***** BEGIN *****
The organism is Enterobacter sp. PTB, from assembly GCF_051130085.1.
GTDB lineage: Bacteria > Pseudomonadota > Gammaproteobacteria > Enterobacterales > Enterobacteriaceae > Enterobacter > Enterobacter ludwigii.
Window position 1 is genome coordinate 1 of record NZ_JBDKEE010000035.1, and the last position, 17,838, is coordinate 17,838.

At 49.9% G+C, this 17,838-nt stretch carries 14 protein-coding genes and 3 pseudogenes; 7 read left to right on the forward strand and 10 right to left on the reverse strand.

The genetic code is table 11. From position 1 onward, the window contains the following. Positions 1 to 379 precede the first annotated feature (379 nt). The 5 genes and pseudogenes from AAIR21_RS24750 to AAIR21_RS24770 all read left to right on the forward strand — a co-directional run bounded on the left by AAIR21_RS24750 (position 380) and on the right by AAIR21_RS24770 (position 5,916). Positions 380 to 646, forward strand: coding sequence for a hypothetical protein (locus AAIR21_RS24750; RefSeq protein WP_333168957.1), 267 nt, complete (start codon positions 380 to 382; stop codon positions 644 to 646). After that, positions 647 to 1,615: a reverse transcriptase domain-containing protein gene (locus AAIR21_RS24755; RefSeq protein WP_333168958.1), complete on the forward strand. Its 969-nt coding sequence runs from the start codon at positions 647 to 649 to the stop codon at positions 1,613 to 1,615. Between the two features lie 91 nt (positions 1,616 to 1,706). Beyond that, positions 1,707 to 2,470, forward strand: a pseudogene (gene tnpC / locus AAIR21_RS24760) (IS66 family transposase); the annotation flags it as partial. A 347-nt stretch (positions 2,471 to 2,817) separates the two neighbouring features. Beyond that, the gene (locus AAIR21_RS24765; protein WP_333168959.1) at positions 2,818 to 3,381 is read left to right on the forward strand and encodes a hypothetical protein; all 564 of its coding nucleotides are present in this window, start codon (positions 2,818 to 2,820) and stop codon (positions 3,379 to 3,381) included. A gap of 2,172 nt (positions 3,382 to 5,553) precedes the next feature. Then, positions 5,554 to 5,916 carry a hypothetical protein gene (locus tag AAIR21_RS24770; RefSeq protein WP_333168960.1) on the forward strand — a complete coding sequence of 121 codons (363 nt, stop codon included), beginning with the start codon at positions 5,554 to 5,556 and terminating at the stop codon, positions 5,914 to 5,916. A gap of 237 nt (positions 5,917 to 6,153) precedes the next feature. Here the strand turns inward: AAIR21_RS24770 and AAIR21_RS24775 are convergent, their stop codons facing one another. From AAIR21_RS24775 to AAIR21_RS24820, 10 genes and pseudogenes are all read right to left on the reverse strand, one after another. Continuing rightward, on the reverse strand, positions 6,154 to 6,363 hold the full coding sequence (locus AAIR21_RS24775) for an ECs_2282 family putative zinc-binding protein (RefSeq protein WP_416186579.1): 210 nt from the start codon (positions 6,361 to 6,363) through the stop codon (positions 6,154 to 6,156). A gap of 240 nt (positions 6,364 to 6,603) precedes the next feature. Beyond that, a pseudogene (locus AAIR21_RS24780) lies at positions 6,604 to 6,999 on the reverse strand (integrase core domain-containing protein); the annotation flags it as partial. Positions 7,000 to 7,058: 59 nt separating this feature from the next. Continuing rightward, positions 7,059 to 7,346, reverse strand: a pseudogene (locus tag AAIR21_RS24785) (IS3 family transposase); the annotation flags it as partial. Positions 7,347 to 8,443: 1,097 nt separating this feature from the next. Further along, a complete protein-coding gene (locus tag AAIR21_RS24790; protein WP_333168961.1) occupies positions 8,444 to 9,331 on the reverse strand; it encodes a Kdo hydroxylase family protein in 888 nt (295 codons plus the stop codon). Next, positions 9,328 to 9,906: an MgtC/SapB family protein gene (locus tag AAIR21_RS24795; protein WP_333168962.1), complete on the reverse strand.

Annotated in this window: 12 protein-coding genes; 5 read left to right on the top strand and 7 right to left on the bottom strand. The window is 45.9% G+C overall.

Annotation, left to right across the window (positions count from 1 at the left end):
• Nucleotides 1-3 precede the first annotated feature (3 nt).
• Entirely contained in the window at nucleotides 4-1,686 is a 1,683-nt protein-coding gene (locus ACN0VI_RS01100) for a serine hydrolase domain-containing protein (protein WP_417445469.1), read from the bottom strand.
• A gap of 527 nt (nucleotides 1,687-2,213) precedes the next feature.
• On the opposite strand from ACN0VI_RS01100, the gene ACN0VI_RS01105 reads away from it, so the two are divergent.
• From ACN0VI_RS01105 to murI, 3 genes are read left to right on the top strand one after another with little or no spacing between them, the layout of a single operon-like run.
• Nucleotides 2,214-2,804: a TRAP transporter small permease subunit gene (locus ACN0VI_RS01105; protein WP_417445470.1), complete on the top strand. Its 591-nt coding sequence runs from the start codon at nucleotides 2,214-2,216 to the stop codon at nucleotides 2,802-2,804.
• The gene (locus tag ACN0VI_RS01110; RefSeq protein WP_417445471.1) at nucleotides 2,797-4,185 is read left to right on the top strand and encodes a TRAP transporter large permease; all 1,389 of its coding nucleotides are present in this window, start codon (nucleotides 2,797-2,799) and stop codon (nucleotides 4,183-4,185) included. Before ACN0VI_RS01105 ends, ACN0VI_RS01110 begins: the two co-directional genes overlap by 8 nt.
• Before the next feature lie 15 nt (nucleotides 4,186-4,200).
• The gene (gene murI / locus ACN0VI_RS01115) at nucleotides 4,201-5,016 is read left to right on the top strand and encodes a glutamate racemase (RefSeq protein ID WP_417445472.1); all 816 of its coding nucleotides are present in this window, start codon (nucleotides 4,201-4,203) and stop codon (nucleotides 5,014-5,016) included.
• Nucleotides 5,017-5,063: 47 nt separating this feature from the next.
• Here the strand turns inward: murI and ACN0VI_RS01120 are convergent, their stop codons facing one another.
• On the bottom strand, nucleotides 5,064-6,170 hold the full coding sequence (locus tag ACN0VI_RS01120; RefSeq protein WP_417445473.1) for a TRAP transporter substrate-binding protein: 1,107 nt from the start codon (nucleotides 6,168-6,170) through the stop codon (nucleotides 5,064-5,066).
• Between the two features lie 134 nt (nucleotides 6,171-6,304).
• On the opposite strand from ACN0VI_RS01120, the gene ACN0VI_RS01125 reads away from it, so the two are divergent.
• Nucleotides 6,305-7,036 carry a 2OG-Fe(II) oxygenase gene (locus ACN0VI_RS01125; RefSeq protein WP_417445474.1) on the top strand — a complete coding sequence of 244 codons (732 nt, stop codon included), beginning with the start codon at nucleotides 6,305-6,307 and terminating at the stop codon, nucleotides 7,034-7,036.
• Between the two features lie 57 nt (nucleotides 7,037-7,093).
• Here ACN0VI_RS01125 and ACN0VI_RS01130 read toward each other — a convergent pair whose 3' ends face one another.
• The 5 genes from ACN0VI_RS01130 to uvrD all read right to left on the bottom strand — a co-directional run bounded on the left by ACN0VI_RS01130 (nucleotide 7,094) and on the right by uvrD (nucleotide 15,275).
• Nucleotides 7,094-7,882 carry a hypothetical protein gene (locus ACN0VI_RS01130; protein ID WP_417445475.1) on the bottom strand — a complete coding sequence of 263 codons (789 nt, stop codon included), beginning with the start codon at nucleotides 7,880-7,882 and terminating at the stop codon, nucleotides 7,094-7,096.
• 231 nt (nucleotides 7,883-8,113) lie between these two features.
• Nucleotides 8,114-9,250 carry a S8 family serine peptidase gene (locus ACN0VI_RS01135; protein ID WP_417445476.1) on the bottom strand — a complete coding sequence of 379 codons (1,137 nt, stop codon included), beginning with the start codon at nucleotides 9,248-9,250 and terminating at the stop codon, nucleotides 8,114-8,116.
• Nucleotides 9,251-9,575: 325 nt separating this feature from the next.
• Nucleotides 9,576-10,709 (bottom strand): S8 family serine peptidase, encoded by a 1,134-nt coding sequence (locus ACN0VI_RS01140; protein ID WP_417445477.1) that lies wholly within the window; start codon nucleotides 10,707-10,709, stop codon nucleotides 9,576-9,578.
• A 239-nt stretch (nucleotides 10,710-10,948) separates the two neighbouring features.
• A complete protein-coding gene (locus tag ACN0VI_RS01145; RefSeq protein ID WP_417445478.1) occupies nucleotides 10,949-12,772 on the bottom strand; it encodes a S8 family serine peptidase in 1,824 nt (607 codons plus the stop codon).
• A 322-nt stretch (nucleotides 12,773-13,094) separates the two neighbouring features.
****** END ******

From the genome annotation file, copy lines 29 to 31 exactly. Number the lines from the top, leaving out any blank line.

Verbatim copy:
• Nucleotides 9,251-9,575: 325 nt separating this feature from the next.
• Nucleotides 9,576-10,709 (bottom strand): S8 family serine peptidase, encoded by a 1,134-nt coding sequence (locus ACN0VI_RS01140; protein ID WP_417445477.1) that lies wholly within the window; start codon nucleotides 10,707-10,709, stop codon nucleotides 9,576-9,578.
• A 239-nt stretch (nucleotides 10,710-10,948) separates the two neighbouring features.